Discovery (Lead Identification)
- Therapeutic for the treatment of various human diseases associated with aberrant cell growth and motility such as breast, prostate, and leukemia carcinomas.
- Research regent to study IGF-I and/or IGF-II binding and its association with tumor growth.
The National Cancer Institute's Cancer and Inflammation Program is seeking statements of capability or interest from parties interested in licensing this technology.The type 1 insulin-like growth factor (IGF) receptor (IGF1R) is over-expressed by many tumors and mediates proliferation, motility, and protection from apoptosis. Agents that inhibit IGF1R expression or function can potentially block tumor growth and metastasis. Its major ligands, IGF-I, and IGF-II are over-expressed by multiple tumor types. Previous studies indicate that inhibition of IGF-I, and/or IGF-II binding to its cognizant receptor negatively modulates signal transduction through the IGF pathway and concomitant cell proliferation and growth. Therefore, use of humanized or fully human antibodies against IGFs represents a valid approach to inhibit tumor growth.The present invention discloses the identification and characterization of a fully human monoclonal antibody designated m708.5 that has been affinity maturated against IGF-I and IGF-II and displays extremely high affinities for IGF-I and IGF-II in the picoM range. The m708.5 antibody potently inhibited signal transduction mediated by the IGF-1R interaction with IGF-I and IGF-II and blocked phosphorylation of IGF-IR and the insulin receptor. Further, this antibody inhibited migration in the MCF-7 breast cancer cell line at the picoM range. Therefore, this antibody can be used to prevent binding of IGF-I and/or IGF-II to its concomitant receptor IGFIR, consequently, modulating diseases such as cancer.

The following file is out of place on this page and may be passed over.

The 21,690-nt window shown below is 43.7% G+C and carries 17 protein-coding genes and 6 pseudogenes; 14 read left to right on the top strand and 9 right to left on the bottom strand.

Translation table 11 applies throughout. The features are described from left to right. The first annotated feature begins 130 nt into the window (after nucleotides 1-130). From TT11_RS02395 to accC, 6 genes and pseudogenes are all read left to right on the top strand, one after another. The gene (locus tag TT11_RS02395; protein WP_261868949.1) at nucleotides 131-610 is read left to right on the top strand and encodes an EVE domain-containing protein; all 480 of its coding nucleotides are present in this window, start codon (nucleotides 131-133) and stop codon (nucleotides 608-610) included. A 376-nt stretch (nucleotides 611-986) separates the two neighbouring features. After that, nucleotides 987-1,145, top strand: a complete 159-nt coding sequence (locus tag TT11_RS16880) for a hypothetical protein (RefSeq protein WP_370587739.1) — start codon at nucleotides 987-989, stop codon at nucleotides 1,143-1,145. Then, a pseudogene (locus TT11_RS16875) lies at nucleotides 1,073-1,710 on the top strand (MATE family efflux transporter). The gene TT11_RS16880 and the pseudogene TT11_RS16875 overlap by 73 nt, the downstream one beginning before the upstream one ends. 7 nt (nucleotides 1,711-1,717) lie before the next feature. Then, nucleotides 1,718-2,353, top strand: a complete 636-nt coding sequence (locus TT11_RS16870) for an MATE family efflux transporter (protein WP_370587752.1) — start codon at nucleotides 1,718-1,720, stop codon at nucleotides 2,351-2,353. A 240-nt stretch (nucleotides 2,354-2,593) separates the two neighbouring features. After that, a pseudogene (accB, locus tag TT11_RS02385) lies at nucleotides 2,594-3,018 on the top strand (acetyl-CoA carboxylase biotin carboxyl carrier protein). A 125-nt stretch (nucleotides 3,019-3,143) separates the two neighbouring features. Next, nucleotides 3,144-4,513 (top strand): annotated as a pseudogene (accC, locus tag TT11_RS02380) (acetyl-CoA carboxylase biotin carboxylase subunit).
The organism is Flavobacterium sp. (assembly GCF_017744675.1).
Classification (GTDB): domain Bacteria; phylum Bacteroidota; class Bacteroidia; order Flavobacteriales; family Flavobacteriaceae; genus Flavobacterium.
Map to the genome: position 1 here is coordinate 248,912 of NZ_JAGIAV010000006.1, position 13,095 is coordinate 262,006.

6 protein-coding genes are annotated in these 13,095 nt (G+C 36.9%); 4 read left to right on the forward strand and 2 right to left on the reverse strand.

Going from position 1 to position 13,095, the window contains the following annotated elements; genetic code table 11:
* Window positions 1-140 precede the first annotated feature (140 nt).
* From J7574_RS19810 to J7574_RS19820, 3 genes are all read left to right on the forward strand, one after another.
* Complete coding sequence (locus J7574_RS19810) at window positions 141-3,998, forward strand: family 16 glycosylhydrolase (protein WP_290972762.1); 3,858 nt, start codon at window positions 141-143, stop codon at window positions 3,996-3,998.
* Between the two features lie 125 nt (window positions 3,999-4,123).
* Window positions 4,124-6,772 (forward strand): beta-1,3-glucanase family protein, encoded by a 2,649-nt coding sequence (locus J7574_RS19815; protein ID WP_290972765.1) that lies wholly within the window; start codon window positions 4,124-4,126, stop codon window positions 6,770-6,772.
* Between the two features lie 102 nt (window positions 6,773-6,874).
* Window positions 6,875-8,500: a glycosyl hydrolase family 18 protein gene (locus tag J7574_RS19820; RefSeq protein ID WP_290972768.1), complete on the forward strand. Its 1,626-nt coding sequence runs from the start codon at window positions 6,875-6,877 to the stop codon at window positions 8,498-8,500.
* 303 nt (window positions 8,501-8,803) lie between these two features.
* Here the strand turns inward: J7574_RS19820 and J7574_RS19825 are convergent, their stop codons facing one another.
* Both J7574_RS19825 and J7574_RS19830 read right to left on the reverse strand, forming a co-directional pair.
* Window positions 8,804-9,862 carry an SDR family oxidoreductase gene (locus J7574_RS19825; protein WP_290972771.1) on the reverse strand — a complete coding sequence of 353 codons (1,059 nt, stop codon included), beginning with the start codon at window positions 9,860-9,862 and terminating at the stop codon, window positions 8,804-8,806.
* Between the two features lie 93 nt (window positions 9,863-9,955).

- Antibodies against the ligands IGF-I and IGF-II, such as this invention, inhibit the interaction with IGF-IR yet likely do not have the type of toxicity associated with IGF-1R antibodies.
- High concentrations of IGF-II are found in cancer patients, on average several fold higher than IGF-I, thus this cross-reacting IGF-I/IGF-II antibody could be more effective than existing IGF-IR and/or IGF-I currently in the clinic.
- This novel IGF antibody may provide therapeutic intervention for multiple carcinomas.